The Future of Glasgow's Real Estate

The Future of Glasgow's Real Estate
 
Infrastructure drives the market

2 February 2017, by Savills Research

Improvements to infrastructure around Glasgow will continue to prompt development activity across real estate sectors

 

Greater Glasgow is defined by its connectivity. With over 1.7 million people living within the region, road and public transport links are of great importance allowing residents to access employment, leisure and retail facilities. Many of Glasgow’s most popular residential suburbs benefit from direct, fast links to the city centre and to the large shopping centres.

Some of the £1.3 billion of City Region Deal funding has been invested in or is targeted towards strengthening this network. Improving connectivity will increase the attractiveness of existing areas and facilitate new development as a result.

Industrial

There has been considerable trading activity for well located and well let multi unit industrial estates across Glasgow and its surrounding areas, and this is set to continue throughout 2017. This increased demand for industrial space has largely come from the growth of online retail, with a need to be located close to a wide consumer catchment. Around 30% of the UK’s total industrial floorspace taken in the UK during 2016 was from internet retailer Amazon. This included taking 330,000 sq ft letting of J4M8 in Bathgate, near Edinburgh.

Traditional store-focused retailers have also been important players. Lidl have taken space at Eurocentral to create a regional distribution centre to support the growth of their in town retail.

However, it is mostly smaller logistics and distribution based schemes which will be the key drivers of demand going forward. One such scheme is Evolution Court, Hillington Park, which is made up of four separate units and will provide circa 90,000 sq ft of industrial space. The market continues to prove most active on sub 10,000 sq ft units, with well located modern product benefiting due to the lack of development.

The lack of existing modern industrial space and extremely restricted development pipeline has led to pent up demand for prime locations. This imbalance should have a positive impact on property investment and rental values for industrial properties going forward.

For an industry where infrastructure is a major driver, key improvements to complete the M8 and improve the Raith interchange will benefit the industrial market directly through improved connectivity with the Scottish and UK industrial markets.

 

 
Glasgow industrial park

▲ The industrial market is supported by infrastructure

Business parks

Take-up of business park space has improved and is anticipated to continue as the ripple effect of rising rents and lack of good quality city centre stock continues. Meanwhile a healthy supply of out of town stock perpetuates.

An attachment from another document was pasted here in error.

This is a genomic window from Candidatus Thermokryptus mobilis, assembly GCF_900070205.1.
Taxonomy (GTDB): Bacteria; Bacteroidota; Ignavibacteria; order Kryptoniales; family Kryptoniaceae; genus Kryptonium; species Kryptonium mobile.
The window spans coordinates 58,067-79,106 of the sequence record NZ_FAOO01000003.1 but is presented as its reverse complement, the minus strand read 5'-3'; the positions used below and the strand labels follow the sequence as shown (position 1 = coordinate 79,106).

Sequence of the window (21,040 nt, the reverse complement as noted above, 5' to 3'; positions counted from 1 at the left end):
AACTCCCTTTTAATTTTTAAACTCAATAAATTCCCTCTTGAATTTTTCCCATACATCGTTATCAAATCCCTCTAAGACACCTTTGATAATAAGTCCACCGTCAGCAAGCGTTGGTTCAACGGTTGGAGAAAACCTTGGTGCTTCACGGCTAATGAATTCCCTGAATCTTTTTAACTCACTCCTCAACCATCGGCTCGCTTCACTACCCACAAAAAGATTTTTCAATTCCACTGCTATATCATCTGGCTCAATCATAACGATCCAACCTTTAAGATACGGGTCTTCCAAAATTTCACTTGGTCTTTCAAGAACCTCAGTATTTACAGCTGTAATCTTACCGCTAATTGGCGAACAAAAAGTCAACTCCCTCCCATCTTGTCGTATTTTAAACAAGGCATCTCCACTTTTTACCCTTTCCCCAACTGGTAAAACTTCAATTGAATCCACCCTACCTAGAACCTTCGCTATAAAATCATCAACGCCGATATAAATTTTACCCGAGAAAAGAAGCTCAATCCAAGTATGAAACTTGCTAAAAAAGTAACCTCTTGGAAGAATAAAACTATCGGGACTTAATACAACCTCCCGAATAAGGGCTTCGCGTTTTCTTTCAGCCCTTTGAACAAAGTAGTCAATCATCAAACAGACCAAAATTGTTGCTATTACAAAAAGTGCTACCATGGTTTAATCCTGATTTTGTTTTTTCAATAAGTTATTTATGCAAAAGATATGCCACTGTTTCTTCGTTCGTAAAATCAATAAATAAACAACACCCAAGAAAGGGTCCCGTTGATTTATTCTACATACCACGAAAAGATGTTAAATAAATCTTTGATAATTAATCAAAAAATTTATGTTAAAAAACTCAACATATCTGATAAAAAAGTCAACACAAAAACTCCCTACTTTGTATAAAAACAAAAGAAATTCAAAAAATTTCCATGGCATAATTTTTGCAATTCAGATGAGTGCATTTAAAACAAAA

Only one new business park is planned, the circa 1.2 million sq ft Magenta scheme in Clyde Gateway. It benefits from an existing rail network, improving road infrastructure and is surrounded by new residential development and mixed-use leisure facilities.

Historically out of town business parks with little public transport infrastructure have struggled to attract tenants, despite containing high quality stock. Nova Business Park in Robroyston is one such example, however, a new proposed park and ride facility could be a game changer.

Retail

Glasgow’s out of town retail provision has improved considerably in recent years, with schemes drawing on leisure provision in order to create a “destination”, which offers much more than shopping alone. Infrastructure projects such as the extension of the M77 and the proposed Yoker to Renfrew road bridge have and will create much larger catchments.

The 1.5 million sq ft Silverburn Shopping Centre now contains a 4D cinema alongside a plethora of restaurants, likewise Braehead shopping centre’s proximity to the Intu Centre with its cinema, restaurants and crazy golf alongside an indoor ski slope, are both prime examples of this evolution in shopping. Finally, Glasgow Fort recently extended its offering with an M&S and now incorporates a Vue cinema and restaurant.

FIGURE 4

Infrastructure improvements will help to pave the way for the city’s wider development

 
Figure 4

Source: Savills Research

Residential

This connectivity, short commuting distances and established communities are compounded in some areas by the location of well-regarded schools.

These established suburbs attract significant premiums. Bearsden and Milngavie in East Dunbartonshire command 43% and 10% respectively, above an already comparatively high average of £215,980.

Newton Mearns in East Renfrewshire, Scotland’s most expensive local authority, commands an average transaction value 24% higher than average.

This places many of these areas beyond the means of most purchasers. Therefore, demand exists for more attainably priced housing in well-connected locations with access to amenities.

The development of out of town retail and leisure developments such as Silverburn and Braehead with their excellent transport links has benefitted housing in the wider area through the increased provision of lifestyle amenities in areas such as Darnley, Renfrew and Cowglen.

At Cowglen, near Silverburn, 500 units are currently underway by Persimmon Homes adjacent to the centre. Braehead has seen 10 years of development on the brownfield sites at Ferry Village, with more planned.

This area has become attractive, with an average transaction value of £145,789, £10,000 higher than the local authority average, which to a degree represents a new build premium.

Both the Braehead Shopping Centre and the local residential markets will benefit from the construction of the £90 million Yoker to Renfrew road bridge after it was recently given planning permission

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